For the future hydrogen economy, a tiny, self-powered sensorGAINESVILLE, Fla. -- Hydrogen has been called "the fuel of the future." But the gas is invisible, odorless and explosive at high concentrations, posing a safety problem for hydrogen-powered cars, filling stations and other aspects of the so-called hydrogen economy.
Now, a team of more than a dozen University of Florida engineering faculty and graduate students has found a way to jump that hurdle: a tiny, inexpensive sensor device that can detect hydrogen leaks and sound the alarm by wireless communication.
The cool part? The device, called a sensor node because it is designed to work in tandem with dozens or hundreds more like it, has the ability to draw its power from a tiny internal power source that harvests energy from small vibrations. That means future versions could one day operate continuously without batteries or maintenance when affixed to cars, refrigerators, pumps, motors or any other machine that gives off a slight vibration.
"You need lots of hydrogen sensors to detect leaks, but you don't want to have to maintain them or change the battery every couple of months," said Jenshan Lin, an associate professor of electrical and computer engineering and the lead investigator on the NASA-funded sensor project. "Our sensor can operate completely independently."
Lin and his colleagues developed the sensor node over the past two years as a part of the NASA Hydrogen Research Program at UF. The program spans several research projects. NASA uses liquid hydrogen to fuel the space shuttle, and the goal of the $1 million-plus sensor project is to help the space agency improve the safety and reliability of all its hydrogen systems.
The card deck-sized sensor node has been tested successfully in a UF laboratory, and researchers say the next step is to miniaturize it and test it at NASA labs and in field conditions. But its long-range applications potentially go far beyond NASA to the development of hydrogen as an increasingly important fuel source, perhaps even in the family car.
Hydrogen is the principal energy source in fuel cells, the futuristic, non-polluting power devices that President Bush has targeted as a leading alternative to fossil fuels. Bush in 2003 launched the $1.2 billion Hydrogen Fuel Initiative aimed at making the technology commercially viable. That effort faces huge challenges, not the least of which is finding energy-efficient ways to extract hydrogen from water, where it is most abundant.
The handful of fuel cell-powered cars and buses on the road today could become far more common if those challenges are overcome. But for that to happen, the nation will need hydrogen filling stations, distribution pumps and pipes, and other engineering elements of a mammoth hydrogen infrastructure replacing today's gasoline-based infrastructure.
That's where the UF sensor node could play a role.
"You will need to have sensors all over the place – if there is a leak, you can see which ones light up, and where the leak is, and how quickly it is spreading. That way you can shut off valves and avoid a major problem," said Steve Pearton, a professor of materials science and engineering and one of the faculty members on the project.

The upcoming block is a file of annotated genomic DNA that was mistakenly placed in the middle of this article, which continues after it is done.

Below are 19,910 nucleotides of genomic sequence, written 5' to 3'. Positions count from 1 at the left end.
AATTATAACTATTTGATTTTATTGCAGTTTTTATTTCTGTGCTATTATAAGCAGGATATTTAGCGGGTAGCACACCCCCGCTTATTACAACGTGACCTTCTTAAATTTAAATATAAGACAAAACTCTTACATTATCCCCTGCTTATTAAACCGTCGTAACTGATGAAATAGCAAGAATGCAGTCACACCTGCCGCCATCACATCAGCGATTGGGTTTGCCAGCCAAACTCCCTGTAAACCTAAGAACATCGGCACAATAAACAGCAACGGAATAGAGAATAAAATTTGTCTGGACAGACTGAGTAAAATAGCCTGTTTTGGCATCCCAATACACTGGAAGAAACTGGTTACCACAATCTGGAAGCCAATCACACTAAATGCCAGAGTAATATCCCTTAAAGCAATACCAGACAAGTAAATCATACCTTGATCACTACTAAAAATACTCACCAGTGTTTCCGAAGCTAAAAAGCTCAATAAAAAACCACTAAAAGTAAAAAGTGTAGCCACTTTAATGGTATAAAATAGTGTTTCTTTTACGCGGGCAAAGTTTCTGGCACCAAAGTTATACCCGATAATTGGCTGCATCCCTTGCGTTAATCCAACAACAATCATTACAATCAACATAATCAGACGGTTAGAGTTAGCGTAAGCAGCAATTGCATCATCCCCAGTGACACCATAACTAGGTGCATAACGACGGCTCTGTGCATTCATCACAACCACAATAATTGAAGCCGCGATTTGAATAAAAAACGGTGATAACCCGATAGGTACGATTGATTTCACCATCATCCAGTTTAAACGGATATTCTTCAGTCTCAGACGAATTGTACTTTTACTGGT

UF materials, electrical and chemical engineering researchers all had a hand in crafting the node. The materials and chemical researchers came up with the sensor, which is based on zinc oxide nanorods – what Pearton called "whiskers" of zinc oxide through which pass an extremely tiny electrical current. The more hydrogen surrounding these whiskers, the more conductive they become, providing a way to measure the ambient hydrogen in the air.
The electrical engineering researchers figured out how to amplify the signal enough to make it readable by a microcontroller. They also developed a tiny wireless transmitter to send the information to a central base station. The electrical engineers further found ways to power the device either through conventional solar cells or a "piezo-electric vibrational energy harvesting system" that draws on energy from vibrations produced by a variety of mechanical and electrical equipment.
Laboratory tests of the node, attached and energized by the vibrations of a mechanical shaker, showed that it could detect hydrogen concentrations of as little as 10 parts per million and successfully transmit the information as far as 20 meters, or about 65 feet. Ten parts per million is well below the level at which hydrogen becomes explosive.
Papers about the different technologies within the sensor node have appeared in academic journals in recent years, but the complete sensor was for the first time presented in its entirety at a conference late last month at a conference in Orlando.
The other UF faculty members on the project are Khai Ngo, Toshikazu Nishida and Jing Guo, professor, associate professor and assistant professor, respectively, of electrical engineering; Fan Ren, professor of chemical engineering; and Dave Norton, professor of materials science and engineering. Numerous graduate students also participated.
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